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Tuesday, November 13, 2018

What we learned at the Chicago Humanities Festival about witches

Posted By on 11.13.18 at 10:30 AM

  • courtesy Kristen Sollée
  • Sollée

Last Thursday, Kristen Sollée, writer, editrix of the sex-positive feminist website Slutist, and lecturer at the New School, visited the Museum of Contemporary Art to speak about her book, Witches, Sluts, Feminists: Conjuring the Sex Positive. According to Sollée, witches are having a moment (politically, aesthetically, and spiritually), and it's no coincidence that this comeback is happening now.

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Friday, September 14, 2018

Warped for life by Fanny and Alexander

Posted By on 09.14.18 at 06:00 AM


My parents took me to see Ingmar Bergman's Fanny and Alexander when it was released in the United States in 1983, and it warped me forever. I don’t recall what month we went to see it, but I was either about to turn 13, or had just turned 13. I do remember that we saw it at the Nickelodeon Cinema, just off Commonwealth Avenue, located in between buildings belonging to Boston University. That movie theater is long gone, as are many other landmarks of my Boston youth, but memories from those years linger and are reactivated often. Especially when I revisit a movie or book from long ago. The Siskel Film Center's celebration of Bergman has provided a great opportunity to plunge into my own past.

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Tuesday, May 8, 2018

Chicago police ‘satanic panic’ document from the 80s goes viral

Posted By on 05.08.18 at 06:00 AM


A Chicago Police Department document from 1989 that outlines (in absurd fashion) how to identify teens involved in ritualistic crime went viral on Twitter on Sunday.

On May 6, Jennifer Jordan, a PhD student at Stony Brook University in New York, tweeted that her sister, a Florida art teacher, had found a 25-page pamphlet called "Identification, Investigation, and Understanding of Ritualistic Criminal Activity," by a Detective "Robert Semandi" of the Chicago Police Department in a supply closet. That tweet was shared 7,000 times, liked more than 25,000 times, and made Twitter's "Moments" section on Sunday. Some outlets, like the digital news sites the Daily Dot and Mashable, have posts responding to the document pictured in Jordan's tweets.

But the detective's name was misspelled—it's actually Simandl. He was a "gang crimes and ritual abuse specialist" for the Chicago Police Department who traveled the country and held seminars and spoke at conferences to train police and other child-protection-affiliated professionals in the 80s.

"It's a very complex subject that makes street gang activity look like a nursery school rhyme," said Simandl in a 1987 Minneapolis Star Tribune article. "It's not a pleasant topic, but I believe it's going to be the crime of the 1990s."

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Friday, April 27, 2018

How to meet and greet little green men

Posted By on 04.27.18 at 06:00 AM

The cast of Star Trek: The Next Generation - NERDIST
  • Nerdist
  • The cast of Star Trek: The Next Generation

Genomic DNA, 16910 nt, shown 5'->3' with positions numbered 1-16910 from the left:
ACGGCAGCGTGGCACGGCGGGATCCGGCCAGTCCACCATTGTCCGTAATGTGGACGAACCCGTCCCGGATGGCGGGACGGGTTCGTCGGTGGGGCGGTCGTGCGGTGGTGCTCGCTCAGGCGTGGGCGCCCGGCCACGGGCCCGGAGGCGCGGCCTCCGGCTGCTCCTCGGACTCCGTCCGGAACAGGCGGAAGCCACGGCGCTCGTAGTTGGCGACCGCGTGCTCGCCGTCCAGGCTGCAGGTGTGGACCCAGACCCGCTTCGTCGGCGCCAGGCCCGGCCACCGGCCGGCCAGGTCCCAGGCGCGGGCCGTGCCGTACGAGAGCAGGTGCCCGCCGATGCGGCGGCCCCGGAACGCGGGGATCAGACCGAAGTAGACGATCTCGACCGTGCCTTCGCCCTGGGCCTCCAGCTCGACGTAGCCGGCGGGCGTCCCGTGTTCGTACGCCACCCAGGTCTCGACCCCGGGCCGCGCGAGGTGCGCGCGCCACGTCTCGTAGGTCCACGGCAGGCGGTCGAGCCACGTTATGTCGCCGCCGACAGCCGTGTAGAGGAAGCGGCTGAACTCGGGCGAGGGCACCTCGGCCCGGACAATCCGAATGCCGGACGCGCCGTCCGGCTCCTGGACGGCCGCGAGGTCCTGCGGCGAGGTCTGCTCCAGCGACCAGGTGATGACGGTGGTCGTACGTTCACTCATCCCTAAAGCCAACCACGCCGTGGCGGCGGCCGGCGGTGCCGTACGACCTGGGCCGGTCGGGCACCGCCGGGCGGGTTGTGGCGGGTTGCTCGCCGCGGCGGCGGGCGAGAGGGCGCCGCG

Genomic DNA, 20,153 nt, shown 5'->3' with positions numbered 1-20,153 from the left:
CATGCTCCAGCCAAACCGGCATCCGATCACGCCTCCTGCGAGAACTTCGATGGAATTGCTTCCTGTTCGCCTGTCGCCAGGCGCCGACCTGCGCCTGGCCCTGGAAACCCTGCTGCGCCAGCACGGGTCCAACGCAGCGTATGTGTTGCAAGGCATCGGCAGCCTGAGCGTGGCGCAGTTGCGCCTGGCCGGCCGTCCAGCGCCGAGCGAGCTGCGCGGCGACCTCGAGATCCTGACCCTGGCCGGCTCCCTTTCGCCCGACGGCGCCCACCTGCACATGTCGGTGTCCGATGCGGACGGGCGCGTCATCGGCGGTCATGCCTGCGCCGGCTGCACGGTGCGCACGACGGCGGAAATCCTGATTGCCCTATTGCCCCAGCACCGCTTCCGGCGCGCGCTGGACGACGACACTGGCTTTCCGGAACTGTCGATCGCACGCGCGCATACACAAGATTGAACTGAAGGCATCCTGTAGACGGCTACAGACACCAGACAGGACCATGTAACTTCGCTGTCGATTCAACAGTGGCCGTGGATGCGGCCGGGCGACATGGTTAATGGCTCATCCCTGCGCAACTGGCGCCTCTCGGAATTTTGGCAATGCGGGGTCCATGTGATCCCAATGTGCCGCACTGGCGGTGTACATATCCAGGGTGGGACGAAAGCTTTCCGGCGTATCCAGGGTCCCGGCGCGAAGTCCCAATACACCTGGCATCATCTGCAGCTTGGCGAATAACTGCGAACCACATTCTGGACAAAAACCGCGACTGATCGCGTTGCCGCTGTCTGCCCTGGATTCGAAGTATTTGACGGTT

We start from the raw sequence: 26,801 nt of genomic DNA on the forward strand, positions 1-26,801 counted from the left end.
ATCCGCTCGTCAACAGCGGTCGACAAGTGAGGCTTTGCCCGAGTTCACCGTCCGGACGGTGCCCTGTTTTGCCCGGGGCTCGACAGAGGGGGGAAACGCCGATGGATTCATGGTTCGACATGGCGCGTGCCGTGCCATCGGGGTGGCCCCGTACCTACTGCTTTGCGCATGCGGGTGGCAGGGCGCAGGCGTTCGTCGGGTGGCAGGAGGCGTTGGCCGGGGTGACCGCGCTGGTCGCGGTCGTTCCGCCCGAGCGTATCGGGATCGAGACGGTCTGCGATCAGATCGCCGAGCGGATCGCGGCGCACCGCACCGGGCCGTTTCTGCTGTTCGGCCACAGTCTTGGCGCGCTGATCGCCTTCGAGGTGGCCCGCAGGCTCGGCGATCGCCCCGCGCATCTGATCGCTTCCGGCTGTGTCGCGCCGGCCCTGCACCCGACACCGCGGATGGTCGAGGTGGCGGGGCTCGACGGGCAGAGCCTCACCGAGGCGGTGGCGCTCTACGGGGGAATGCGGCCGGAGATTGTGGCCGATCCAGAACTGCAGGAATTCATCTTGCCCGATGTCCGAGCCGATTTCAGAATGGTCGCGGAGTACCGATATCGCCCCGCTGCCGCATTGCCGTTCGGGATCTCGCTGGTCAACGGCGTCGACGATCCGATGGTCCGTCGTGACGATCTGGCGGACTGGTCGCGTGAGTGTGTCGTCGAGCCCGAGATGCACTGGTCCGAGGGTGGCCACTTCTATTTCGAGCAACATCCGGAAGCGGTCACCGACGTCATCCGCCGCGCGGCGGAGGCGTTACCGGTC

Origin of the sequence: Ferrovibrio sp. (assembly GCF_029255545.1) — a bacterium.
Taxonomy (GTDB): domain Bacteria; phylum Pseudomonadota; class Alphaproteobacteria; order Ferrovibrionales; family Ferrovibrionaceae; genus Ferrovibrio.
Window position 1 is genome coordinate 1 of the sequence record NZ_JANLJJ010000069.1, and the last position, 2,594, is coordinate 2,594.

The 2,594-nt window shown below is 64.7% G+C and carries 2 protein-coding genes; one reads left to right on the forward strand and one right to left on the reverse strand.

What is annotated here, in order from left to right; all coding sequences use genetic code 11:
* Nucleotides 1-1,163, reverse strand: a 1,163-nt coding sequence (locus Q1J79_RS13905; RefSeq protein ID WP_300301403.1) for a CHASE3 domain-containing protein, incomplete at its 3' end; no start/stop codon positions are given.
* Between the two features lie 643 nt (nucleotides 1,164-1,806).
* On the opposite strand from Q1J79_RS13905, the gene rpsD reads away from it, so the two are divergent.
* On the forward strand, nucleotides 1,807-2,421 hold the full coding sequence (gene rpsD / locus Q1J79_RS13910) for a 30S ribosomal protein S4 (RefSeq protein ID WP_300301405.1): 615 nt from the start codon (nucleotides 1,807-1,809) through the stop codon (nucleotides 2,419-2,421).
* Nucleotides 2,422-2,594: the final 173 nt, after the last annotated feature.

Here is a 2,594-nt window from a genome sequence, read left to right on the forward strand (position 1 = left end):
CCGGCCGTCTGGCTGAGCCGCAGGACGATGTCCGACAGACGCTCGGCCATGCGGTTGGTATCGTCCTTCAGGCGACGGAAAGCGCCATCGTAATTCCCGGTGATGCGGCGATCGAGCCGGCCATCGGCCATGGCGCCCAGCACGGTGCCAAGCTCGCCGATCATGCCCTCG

Reader's archive is vast and varied, going back to 1971. Every day in Archive Dive, we'll dig through and bring up some finds.

The year is 1989, and Star Trek: The Next Generation is in its second season, maintaining the mission of the U.S.S. Enterprise "to explore strange new worlds, to seek out new life and new civilizations, to boldly go where no one has gone before." The voyages of Captain Picard and his crew are dismissed by the scientific community as works of far-out fantasy, as they certainly are. It's a TV show, not a documentary. Yet Allan Goodman, a dean at Georgetown University, is spearheading an initiative to essentially carry out Picard's orders; by 1992, he hopes the United Nations will sign off on an agreement between world leaders to search the skies for intelligent life.

That's all well and good, but should the search bear fruit, what then? The Reader's hefty 1989 profile of Goodman, authored by Greg Kitsock, outlines his proposed protocol for when—not if—our planet makes contact with aliens. It contains multiple mandates, leading with one as prescient today as it was then:

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Friday, April 13, 2018

Definitive proof (?) that the 13th of each month will most likely fall on a Friday

Posted By on 04.13.18 at 06:00 AM

Jason Voorhees enjoys an additional Friday the 13th, as measured over the course of 400 years. - SCREENGEEK
  • ScreenGeek
  • Jason Voorhees enjoys an additional Friday the 13th, as measured over the course of 400 years.

Reader's archive is vast and varied, going back to 1971. Every day in Archive Dive, we'll dig through and bring up some finds.

In 1979, the Reader's Lawrence Weschler ran into a stranger on a bus who claimed that with simple mathematics, anyone could verify that the 13th of each month will likely fall on a Friday more than any other day of the week. The stranger then exited the bus, but not Weschler's mind:

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Thursday, March 1, 2018

Discover the erotic, macabre world of French director Jean Rollin

Posted By on 03.01.18 at 11:58 AM